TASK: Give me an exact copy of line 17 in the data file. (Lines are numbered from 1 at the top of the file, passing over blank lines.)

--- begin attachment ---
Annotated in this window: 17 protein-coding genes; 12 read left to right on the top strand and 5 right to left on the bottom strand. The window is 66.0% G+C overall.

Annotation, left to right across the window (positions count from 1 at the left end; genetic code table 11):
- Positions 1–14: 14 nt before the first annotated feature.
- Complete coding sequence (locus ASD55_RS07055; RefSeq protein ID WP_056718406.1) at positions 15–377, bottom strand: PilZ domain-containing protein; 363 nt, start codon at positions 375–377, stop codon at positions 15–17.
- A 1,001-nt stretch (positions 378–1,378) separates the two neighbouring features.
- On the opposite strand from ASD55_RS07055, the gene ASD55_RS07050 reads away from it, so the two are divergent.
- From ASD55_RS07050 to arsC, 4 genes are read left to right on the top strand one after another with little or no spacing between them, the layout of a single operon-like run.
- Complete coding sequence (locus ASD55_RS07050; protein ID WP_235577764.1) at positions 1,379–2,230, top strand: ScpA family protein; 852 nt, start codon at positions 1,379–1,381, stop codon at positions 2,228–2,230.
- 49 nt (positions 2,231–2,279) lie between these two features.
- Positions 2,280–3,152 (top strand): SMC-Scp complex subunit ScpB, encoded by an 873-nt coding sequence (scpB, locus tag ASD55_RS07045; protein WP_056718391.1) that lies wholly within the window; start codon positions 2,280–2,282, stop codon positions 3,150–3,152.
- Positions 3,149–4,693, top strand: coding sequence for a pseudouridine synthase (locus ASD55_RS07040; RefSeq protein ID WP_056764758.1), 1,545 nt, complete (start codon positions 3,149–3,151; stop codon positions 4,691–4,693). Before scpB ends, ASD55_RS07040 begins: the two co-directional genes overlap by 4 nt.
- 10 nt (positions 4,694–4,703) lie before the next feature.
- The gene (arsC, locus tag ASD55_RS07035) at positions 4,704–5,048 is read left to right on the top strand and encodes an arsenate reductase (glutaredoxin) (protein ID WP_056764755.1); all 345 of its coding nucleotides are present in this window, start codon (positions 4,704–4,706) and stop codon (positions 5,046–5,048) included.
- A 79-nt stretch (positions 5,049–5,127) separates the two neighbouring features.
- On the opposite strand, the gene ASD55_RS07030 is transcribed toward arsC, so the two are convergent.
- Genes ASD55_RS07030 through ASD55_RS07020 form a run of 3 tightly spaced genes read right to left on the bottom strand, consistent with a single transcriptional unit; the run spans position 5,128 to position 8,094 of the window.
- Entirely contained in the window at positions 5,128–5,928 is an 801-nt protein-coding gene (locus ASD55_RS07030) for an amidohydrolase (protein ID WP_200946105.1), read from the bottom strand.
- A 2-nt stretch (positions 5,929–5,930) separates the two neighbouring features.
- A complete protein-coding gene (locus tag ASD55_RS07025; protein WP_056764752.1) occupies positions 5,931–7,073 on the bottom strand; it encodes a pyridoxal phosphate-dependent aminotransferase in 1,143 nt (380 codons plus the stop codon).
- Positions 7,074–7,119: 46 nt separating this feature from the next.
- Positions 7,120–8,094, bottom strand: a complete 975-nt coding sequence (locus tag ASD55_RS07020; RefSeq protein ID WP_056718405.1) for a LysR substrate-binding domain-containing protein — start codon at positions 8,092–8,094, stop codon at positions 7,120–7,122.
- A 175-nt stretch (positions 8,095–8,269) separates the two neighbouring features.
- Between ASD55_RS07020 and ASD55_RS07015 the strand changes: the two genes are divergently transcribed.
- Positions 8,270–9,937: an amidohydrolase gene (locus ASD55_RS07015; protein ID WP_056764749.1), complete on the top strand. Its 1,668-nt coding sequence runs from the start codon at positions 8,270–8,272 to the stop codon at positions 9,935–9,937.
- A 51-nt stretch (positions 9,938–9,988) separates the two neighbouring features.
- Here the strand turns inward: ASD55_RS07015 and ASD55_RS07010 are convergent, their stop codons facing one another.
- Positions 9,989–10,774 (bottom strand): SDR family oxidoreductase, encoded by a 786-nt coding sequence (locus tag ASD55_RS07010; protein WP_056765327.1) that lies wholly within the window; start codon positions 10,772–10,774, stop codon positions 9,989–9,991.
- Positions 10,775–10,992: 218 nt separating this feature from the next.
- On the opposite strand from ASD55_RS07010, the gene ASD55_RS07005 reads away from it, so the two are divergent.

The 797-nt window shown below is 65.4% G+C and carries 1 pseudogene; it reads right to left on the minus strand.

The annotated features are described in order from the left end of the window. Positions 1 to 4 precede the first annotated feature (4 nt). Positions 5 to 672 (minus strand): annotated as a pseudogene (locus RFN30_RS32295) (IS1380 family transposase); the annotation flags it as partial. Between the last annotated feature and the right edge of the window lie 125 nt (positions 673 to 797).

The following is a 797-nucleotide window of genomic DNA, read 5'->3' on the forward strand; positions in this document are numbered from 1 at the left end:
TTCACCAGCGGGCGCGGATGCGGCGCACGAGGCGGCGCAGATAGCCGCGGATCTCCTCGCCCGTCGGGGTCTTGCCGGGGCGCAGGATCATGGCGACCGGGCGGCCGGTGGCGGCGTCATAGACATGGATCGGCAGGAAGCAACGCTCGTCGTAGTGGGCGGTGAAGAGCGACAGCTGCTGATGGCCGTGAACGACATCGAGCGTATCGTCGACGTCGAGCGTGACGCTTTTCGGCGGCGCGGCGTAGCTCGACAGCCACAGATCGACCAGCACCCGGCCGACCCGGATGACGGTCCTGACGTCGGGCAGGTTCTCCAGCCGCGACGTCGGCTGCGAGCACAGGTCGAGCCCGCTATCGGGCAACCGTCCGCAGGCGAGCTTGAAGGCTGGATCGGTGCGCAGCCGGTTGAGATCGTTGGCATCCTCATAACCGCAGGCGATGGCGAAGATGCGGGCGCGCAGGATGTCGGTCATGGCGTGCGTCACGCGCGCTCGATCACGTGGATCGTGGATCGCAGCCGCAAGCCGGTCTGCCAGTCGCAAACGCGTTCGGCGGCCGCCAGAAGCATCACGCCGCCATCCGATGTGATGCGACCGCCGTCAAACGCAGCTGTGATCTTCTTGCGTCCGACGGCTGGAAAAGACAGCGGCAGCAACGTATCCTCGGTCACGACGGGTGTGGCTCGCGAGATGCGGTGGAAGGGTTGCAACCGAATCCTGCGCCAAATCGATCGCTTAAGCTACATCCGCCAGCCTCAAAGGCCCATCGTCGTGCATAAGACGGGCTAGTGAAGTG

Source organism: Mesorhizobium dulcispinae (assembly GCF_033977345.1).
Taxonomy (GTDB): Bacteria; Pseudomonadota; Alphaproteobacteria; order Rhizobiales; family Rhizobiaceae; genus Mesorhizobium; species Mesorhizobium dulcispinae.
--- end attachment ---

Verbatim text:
- Entirely contained in the window at positions 5,128–5,928 is an 801-nt protein-coding gene (locus ASD55_RS07030) for an amidohydrolase (protein ID WP_200946105.1), read from the bottom strand.